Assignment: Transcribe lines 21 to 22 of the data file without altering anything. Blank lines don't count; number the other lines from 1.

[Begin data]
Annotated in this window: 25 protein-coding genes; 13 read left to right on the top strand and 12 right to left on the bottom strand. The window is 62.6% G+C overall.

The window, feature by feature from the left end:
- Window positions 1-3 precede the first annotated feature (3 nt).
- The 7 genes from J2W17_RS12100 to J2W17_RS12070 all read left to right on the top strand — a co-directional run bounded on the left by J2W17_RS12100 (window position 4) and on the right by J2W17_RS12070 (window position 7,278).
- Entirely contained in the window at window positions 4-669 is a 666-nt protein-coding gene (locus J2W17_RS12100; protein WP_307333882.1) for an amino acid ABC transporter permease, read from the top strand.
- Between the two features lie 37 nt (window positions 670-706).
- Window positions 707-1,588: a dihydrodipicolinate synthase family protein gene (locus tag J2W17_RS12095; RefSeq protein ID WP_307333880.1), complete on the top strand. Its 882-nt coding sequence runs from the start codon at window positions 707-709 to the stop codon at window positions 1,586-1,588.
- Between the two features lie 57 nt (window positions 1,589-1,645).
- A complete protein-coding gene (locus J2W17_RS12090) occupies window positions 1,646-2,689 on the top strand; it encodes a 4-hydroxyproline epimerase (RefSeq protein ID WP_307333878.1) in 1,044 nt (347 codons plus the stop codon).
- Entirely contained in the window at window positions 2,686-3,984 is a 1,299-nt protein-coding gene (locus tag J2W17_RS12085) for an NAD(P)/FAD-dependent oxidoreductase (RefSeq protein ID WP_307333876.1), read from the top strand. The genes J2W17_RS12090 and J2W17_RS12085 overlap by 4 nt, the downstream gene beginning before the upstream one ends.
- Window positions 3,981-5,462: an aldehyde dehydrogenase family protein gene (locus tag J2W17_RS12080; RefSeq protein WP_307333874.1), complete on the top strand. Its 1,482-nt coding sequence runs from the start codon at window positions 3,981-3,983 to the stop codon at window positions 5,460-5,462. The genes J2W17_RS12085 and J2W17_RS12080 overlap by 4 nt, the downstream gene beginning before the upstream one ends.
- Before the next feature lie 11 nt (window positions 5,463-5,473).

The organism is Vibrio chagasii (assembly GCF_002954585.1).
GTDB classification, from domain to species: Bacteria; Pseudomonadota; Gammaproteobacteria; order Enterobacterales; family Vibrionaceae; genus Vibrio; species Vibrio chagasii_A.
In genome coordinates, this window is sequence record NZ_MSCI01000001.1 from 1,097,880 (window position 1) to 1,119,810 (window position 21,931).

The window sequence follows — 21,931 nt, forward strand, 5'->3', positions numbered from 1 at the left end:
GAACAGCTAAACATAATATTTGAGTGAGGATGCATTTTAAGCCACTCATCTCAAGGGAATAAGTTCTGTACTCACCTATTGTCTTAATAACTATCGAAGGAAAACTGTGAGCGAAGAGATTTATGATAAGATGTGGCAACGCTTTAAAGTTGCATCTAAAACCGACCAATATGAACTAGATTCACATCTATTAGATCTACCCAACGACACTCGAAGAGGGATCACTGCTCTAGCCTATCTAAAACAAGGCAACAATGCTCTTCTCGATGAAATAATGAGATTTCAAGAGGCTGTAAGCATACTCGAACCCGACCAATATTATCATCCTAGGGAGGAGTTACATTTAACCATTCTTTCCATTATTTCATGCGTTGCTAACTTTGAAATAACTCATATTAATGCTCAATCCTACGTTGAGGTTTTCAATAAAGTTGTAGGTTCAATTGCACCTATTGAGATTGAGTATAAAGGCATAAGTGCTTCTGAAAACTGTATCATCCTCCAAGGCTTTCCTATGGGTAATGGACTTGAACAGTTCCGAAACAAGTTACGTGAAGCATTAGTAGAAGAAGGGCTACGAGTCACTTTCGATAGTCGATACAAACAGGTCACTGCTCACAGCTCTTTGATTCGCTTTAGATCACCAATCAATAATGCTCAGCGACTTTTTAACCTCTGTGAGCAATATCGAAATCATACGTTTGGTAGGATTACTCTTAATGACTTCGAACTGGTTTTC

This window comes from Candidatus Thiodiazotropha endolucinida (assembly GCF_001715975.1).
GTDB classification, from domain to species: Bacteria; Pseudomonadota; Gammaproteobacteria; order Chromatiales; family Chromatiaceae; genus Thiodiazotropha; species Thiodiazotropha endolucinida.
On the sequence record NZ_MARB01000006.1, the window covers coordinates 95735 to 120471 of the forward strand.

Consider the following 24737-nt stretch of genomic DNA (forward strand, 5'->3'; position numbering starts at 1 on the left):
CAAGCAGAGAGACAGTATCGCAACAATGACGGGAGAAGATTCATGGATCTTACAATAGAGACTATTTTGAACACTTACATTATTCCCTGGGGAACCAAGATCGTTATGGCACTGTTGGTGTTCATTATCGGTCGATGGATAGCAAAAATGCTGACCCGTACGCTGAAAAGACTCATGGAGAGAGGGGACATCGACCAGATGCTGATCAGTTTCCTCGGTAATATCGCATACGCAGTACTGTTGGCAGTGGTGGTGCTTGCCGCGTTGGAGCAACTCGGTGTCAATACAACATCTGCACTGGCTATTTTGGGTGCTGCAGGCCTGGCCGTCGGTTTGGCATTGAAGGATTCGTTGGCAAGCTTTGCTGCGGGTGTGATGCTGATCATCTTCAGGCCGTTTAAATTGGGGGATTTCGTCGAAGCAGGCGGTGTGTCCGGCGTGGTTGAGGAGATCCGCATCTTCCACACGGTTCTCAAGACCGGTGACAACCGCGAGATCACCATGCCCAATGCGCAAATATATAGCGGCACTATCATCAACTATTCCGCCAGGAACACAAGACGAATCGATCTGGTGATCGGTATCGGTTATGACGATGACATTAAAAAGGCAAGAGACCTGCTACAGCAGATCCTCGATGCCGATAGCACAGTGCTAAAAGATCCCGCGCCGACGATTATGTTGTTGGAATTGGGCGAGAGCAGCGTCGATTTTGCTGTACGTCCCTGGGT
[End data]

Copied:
Consider the following 24737-nt stretch of genomic DNA (forward strand, 5'->3'; position numbering starts at 1 on the left):
CAAGCAGAGAGACAGTATCGCAACAATGACGGGAGAAGATTCATGGATCTTACAATAGAGACTATTTTGAACACTTACATTATTCCCTGGGGAACCAAGATCGTTATGGCACTGTTGGTGTTCATTATCGGTCGATGGATAGCAAAAATGCTGACCCGTACGCTGAAAAGACTCATGGAGAGAGGGGACATCGACCAGATGCTGATCAGTTTCCTCGGTAATATCGCATACGCAGTACTGTTGGCAGTGGTGGTGCTTGCCGCGTTGGAGCAACTCGGTGTCAATACAACATCTGCACTGGCTATTTTGGGTGCTGCAGGCCTGGCCGTCGGTTTGGCATTGAAGGATTCGTTGGCAAGCTTTGCTGCGGGTGTGATGCTGATCATCTTCAGGCCGTTTAAATTGGGGGATTTCGTCGAAGCAGGCGGTGTGTCCGGCGTGGTTGAGGAGATCCGCATCTTCCACACGGTTCTCAAGACCGGTGACAACCGCGAGATCACCATGCCCAATGCGCAAATATATAGCGGCACTATCATCAACTATTCCGCCAGGAACACAAGACGAATCGATCTGGTGATCGGTATCGGTTATGACGATGACATTAAAAAGGCAAGAGACCTGCTACAGCAGATCCTCGATGCCGATAGCACAGTGCTAAAAGATCCCGCGCCGACGATTATGTTGTTGGAATTGGGCGAGAGCAGCGTCGATTTTGCTGTACGTCCCTGGGT